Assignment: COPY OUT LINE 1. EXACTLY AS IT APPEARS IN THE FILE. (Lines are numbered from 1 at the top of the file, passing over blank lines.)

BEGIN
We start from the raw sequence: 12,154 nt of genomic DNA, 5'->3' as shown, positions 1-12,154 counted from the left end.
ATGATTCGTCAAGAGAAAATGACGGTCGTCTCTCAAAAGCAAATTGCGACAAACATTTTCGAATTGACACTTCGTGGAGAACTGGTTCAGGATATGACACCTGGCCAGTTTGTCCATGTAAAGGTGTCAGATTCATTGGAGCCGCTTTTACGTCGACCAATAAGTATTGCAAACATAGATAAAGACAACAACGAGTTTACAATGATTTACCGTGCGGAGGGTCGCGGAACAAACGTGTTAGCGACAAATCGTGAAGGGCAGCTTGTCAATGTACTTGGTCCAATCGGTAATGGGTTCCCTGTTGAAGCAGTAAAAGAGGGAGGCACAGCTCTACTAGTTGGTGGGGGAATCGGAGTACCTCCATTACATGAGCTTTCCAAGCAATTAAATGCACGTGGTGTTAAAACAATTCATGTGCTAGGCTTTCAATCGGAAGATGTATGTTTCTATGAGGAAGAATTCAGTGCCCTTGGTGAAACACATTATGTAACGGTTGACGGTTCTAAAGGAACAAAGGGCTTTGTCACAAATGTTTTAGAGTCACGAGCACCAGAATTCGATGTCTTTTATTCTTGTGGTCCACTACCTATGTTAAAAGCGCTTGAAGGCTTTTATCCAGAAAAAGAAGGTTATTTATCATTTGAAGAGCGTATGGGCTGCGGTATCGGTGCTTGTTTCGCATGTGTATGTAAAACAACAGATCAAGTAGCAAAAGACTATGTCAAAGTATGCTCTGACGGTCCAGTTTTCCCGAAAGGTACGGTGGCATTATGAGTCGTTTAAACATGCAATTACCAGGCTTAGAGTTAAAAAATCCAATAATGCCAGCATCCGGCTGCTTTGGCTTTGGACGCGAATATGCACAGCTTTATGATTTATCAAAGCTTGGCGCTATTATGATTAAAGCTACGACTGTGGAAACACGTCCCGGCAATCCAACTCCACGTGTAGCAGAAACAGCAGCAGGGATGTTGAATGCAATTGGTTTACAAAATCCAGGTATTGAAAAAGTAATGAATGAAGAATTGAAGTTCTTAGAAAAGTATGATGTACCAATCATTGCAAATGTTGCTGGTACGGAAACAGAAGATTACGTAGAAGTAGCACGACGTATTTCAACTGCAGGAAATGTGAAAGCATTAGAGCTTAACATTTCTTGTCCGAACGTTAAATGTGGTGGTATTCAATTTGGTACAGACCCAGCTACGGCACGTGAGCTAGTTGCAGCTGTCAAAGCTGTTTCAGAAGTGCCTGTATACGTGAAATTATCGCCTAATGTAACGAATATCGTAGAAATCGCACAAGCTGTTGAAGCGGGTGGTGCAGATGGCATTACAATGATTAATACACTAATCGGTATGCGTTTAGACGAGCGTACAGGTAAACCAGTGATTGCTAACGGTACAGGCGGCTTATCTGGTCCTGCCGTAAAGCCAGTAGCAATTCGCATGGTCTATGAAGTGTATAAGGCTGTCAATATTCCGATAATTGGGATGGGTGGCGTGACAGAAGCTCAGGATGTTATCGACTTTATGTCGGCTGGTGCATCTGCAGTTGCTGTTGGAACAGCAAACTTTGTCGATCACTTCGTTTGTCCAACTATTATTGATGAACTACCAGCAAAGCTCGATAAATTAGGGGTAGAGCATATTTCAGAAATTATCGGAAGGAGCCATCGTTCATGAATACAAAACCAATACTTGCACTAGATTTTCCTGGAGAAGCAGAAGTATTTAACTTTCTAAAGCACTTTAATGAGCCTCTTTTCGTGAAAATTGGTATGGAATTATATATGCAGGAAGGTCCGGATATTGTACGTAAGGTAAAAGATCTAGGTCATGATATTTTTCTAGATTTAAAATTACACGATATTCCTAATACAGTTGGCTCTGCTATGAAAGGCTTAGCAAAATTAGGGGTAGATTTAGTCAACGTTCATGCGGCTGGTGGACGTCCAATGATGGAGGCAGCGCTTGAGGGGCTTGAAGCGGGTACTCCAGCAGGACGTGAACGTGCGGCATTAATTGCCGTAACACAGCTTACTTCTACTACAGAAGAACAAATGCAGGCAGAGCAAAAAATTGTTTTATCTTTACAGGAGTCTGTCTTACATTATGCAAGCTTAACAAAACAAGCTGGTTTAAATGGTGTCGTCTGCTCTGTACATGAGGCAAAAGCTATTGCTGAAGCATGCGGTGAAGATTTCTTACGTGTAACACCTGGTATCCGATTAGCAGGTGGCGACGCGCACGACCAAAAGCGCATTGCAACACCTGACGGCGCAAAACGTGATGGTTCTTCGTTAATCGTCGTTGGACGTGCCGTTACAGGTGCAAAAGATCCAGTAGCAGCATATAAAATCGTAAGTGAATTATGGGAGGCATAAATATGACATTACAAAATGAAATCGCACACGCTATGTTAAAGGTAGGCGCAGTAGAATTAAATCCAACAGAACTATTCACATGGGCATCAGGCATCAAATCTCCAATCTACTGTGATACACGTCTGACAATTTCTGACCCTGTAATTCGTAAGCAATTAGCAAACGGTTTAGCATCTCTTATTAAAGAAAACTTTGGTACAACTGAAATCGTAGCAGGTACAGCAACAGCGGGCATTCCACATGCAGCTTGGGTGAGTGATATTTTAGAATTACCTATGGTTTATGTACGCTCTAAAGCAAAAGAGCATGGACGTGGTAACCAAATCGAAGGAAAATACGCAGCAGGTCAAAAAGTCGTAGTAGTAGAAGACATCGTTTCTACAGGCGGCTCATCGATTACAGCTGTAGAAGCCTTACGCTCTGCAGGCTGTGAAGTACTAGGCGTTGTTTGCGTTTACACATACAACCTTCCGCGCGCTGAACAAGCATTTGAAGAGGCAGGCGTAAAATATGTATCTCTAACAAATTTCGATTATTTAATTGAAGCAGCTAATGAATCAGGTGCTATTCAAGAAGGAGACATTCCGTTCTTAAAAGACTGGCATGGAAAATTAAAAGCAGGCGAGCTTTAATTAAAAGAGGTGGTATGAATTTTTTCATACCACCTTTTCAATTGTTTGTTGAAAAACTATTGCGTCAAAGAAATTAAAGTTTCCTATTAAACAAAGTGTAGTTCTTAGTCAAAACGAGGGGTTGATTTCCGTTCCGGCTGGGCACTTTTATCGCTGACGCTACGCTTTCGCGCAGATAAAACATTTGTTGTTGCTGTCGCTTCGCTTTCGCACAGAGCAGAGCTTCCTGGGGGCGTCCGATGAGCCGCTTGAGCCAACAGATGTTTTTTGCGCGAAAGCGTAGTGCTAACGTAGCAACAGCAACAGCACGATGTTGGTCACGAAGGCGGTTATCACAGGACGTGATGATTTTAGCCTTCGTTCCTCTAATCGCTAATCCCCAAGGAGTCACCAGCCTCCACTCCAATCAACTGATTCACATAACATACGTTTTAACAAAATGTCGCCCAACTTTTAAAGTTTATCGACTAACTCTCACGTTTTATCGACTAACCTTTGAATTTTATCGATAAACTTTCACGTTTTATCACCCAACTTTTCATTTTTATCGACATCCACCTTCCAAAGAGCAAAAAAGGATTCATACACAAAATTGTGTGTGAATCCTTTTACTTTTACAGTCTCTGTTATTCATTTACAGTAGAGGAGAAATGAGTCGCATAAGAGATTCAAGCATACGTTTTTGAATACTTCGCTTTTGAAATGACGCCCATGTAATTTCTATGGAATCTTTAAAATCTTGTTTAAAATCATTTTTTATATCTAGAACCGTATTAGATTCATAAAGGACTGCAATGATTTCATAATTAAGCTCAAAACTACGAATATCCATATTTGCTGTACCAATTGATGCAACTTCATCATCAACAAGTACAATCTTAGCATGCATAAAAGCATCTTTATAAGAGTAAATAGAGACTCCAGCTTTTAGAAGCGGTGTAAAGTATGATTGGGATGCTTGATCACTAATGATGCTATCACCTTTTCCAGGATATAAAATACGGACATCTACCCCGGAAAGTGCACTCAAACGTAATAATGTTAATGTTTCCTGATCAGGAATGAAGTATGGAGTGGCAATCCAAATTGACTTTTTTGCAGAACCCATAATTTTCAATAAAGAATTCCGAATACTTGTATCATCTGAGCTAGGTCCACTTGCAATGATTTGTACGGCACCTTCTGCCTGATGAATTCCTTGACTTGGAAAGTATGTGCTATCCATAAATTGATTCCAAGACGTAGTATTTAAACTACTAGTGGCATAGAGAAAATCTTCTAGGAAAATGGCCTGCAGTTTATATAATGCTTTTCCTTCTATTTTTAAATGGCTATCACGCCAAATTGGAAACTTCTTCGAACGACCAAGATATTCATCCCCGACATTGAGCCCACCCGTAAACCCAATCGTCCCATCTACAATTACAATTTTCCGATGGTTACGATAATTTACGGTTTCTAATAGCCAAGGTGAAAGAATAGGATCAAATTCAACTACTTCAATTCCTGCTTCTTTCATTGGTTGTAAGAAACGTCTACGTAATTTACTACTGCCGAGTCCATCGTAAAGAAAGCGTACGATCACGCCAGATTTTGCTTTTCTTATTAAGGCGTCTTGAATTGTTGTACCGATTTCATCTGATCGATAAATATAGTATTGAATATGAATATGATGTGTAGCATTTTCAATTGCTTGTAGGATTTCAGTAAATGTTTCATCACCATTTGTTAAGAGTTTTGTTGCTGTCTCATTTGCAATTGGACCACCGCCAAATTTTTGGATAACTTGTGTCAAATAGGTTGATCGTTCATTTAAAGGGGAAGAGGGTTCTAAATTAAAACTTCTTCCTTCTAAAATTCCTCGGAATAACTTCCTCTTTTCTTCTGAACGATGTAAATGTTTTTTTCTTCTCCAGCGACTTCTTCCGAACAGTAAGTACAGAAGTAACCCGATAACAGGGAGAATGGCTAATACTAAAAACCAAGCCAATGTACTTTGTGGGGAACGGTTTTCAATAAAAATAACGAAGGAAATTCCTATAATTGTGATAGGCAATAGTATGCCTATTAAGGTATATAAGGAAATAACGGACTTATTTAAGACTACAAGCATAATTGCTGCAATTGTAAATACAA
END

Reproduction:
We start from the raw sequence: 12,154 nt of genomic DNA, 5'->3' as shown, positions 1-12,154 counted from the left end.